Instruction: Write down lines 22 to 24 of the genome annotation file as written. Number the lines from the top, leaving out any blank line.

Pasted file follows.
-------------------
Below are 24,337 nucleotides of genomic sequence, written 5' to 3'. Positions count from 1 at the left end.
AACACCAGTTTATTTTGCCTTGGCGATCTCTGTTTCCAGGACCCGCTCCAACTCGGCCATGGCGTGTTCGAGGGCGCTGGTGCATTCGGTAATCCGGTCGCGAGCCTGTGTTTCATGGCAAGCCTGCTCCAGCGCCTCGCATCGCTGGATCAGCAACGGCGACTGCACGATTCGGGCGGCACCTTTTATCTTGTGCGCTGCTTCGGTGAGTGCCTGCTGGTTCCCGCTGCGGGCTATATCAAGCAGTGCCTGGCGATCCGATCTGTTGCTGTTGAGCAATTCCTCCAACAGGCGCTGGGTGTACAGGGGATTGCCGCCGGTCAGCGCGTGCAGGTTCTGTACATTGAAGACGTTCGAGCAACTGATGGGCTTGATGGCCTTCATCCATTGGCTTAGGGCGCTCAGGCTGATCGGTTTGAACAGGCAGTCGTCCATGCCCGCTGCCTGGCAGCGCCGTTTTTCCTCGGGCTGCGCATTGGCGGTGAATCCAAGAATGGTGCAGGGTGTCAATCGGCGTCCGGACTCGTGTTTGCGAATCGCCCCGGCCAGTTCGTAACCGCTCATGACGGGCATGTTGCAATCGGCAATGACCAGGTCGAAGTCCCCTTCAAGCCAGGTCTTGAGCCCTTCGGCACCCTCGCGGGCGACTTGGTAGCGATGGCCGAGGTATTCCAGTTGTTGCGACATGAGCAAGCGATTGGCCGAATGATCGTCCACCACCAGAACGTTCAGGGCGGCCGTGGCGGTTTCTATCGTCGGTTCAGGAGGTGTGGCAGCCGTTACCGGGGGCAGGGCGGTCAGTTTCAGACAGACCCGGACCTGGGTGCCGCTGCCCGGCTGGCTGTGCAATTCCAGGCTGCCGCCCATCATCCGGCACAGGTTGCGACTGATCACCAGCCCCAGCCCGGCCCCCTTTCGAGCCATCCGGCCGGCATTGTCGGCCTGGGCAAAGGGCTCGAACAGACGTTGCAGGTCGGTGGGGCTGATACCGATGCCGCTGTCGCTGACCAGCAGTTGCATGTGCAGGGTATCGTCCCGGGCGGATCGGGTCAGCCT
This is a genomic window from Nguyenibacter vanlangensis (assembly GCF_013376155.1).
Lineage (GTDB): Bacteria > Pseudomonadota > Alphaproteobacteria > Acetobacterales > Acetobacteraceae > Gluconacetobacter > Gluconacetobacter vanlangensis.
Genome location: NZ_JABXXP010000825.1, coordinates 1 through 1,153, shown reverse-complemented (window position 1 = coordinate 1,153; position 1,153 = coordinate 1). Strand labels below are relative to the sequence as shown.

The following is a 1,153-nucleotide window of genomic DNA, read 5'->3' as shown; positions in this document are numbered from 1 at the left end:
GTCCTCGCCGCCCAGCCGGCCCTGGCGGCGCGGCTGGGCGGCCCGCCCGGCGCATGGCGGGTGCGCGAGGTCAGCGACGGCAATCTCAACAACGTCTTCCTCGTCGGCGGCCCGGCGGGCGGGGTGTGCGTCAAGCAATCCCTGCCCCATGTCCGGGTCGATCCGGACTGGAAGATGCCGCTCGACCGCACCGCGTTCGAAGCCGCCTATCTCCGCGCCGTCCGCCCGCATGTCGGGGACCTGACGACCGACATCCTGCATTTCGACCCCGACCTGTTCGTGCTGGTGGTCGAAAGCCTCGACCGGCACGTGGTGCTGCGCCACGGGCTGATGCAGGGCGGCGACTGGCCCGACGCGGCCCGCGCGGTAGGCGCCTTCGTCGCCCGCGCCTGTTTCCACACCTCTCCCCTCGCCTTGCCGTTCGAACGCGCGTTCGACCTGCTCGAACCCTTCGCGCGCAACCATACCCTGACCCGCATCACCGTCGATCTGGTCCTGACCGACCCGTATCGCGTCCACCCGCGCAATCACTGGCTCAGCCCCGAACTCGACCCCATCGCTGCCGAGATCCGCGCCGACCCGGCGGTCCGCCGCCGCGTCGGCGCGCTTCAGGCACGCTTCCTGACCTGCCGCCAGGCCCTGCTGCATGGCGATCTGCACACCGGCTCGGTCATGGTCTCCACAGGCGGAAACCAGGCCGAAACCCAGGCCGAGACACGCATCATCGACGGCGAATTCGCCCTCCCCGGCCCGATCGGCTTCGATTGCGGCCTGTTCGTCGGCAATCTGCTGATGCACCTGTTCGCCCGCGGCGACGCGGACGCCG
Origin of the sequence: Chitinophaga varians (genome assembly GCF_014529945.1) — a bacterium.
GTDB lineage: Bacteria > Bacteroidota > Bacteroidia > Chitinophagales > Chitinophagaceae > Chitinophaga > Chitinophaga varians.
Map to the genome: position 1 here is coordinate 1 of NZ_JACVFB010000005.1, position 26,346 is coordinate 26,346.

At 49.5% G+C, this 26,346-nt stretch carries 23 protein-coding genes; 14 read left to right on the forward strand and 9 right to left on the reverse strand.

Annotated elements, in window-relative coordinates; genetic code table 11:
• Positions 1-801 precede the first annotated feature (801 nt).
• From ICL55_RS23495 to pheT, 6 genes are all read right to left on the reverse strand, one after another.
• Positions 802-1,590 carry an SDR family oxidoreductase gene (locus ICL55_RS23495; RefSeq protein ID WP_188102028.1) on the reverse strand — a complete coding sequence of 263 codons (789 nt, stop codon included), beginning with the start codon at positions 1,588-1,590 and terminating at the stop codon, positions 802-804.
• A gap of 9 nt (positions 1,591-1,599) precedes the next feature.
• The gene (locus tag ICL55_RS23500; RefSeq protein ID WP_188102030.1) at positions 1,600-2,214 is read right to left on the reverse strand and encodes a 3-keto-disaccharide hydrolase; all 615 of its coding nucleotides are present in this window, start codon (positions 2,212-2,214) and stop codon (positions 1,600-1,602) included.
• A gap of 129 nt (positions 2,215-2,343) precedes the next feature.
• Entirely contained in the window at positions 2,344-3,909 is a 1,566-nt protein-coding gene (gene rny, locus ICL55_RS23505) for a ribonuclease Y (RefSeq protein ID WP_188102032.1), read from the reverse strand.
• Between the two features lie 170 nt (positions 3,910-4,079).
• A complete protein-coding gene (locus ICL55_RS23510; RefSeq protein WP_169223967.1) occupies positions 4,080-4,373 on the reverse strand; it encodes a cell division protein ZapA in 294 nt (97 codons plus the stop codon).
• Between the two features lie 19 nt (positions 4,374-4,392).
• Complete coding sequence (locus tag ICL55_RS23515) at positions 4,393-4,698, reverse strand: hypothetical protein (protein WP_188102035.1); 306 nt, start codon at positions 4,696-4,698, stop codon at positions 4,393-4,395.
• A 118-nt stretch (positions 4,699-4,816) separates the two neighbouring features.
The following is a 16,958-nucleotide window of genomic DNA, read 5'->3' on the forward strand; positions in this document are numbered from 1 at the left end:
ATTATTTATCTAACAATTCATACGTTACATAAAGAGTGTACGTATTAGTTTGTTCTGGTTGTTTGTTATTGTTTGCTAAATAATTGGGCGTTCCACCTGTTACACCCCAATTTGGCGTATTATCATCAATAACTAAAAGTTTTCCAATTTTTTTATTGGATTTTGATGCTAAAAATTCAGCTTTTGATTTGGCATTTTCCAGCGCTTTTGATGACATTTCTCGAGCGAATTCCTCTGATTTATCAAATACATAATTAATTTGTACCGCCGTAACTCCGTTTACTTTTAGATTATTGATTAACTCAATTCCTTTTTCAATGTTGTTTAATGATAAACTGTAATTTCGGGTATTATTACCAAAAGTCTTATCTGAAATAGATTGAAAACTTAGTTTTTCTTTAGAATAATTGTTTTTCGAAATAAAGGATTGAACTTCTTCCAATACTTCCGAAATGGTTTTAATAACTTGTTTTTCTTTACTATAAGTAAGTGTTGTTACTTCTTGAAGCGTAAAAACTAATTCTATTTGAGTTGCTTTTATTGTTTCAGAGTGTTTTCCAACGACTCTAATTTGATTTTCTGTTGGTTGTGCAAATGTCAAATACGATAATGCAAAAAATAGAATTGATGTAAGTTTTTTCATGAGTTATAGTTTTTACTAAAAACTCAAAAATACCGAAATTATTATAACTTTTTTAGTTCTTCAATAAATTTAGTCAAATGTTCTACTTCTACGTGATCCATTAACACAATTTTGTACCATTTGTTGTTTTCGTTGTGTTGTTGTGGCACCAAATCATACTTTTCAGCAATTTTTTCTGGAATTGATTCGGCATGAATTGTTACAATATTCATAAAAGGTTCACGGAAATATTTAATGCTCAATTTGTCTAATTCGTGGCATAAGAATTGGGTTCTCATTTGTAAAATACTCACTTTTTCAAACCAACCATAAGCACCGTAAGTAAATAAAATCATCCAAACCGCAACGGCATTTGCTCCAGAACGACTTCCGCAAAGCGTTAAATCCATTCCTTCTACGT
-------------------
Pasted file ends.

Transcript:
• Between the two features lie 19 nt (positions 4,374-4,392).
• Complete coding sequence (locus tag ICL55_RS23515) at positions 4,393-4,698, reverse strand: hypothetical protein (protein WP_188102035.1); 306 nt, start codon at positions 4,696-4,698, stop codon at positions 4,393-4,395.
• A 118-nt stretch (positions 4,699-4,816) separates the two neighbouring features.